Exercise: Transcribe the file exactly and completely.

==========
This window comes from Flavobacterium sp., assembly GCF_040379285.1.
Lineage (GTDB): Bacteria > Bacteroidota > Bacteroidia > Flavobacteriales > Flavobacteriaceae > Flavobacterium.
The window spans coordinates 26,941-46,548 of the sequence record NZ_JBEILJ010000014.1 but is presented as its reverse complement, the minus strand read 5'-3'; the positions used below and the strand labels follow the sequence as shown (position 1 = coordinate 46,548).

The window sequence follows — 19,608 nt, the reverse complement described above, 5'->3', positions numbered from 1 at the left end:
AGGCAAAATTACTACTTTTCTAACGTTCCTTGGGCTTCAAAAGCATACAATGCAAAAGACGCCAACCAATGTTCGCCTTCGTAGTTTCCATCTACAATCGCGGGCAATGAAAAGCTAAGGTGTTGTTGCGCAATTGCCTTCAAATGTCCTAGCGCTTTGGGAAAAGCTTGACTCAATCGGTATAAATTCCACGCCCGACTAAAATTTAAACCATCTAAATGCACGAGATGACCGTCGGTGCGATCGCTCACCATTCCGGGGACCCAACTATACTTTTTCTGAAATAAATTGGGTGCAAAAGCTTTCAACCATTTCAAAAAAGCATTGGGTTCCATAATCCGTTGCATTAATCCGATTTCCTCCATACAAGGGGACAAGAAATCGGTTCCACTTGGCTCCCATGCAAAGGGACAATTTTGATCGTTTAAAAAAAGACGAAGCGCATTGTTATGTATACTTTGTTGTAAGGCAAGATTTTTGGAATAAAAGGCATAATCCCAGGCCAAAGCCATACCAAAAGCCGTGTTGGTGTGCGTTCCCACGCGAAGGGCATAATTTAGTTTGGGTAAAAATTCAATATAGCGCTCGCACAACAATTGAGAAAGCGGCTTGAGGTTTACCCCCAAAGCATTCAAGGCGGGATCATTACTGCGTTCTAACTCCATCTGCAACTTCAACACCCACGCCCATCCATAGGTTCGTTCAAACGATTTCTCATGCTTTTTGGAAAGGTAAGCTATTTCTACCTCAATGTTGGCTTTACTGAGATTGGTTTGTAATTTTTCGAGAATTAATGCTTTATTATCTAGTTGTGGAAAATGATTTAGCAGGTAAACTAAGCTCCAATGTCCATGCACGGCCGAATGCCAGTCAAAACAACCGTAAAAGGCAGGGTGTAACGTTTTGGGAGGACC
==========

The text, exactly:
This window comes from Flavobacterium sp., assembly GCF_040379285.1.
Lineage (GTDB): Bacteria > Bacteroidota > Bacteroidia > Flavobacteriales > Flavobacteriaceae > Flavobacterium.
The window spans coordinates 26,941-46,548 of the sequence record NZ_JBEILJ010000014.1 but is presented as its reverse complement, the minus strand read 5'-3'; the positions used below and the strand labels follow the sequence as shown (position 1 = coordinate 46,548).

The window sequence follows — 19,608 nt, the reverse complement described above, 5'->3', positions numbered from 1 at the left end:
AGGCAAAATTACTACTTTTCTAACGTTCCTTGGGCTTCAAAAGCATACAATGCAAAAGACGCCAACCAATGTTCGCCTTCGTAGTTTCCATCTACAATCGCGGGCAATGAAAAGCTAAGGTGTTGTTGCGCAATTGCCTTCAAATGTCCTAGCGCTTTGGGAAAAGCTTGACTCAATCGGTATAAATTCCACGCCCGACTAAAATTTAAACCATCTAAATGCACGAGATGACCGTCGGTGCGATCGCTCACCATTCCGGGGACCCAACTATACTTTTTCTGAAATAAATTGGGTGCAAAAGCTTTCAACCATTTCAAAAAAGCATTGGGTTCCATAATCCGTTGCATTAATCCGATTTCCTCCATACAAGGGGACAAGAAATCGGTTCCACTTGGCTCCCATGCAAAGGGACAATTTTGATCGTTTAAAAAAAGACGAAGCGCATTGTTATGTATACTTTGTTGTAAGGCAAGATTTTTGGAATAAAAGGCATAATCCCAGGCCAAAGCCATACCAAAAGCCGTGTTGGTGTGCGTTCCCACGCGAAGGGCATAATTTAGTTTGGGTAAAAATTCAATATAGCGCTCGCACAACAATTGAGAAAGCGGCTTGAGGTTTACCCCCAAAGCATTCAAGGCGGGATCATTACTGCGTTCTAACTCCATCTGCAACTTCAACACCCACGCCCATCCATAGGTTCGTTCAAACGATTTCTCATGCTTTTTGGAAAGGTAAGCTATTTCTACCTCAATGTTGGCTTTACTGAGATTGGTTTGTAATTTTTCGAGAATTAATGCTTTATTATCTAGTTGTGGAAAATGATTTAGCAGGTAAACTAAGCTCCAATGTCCATGCACGGCCGAATGCCAGTCAAAACAACCGTAAAAGGCAGGGTGTAACGTTTTGGGAGGACC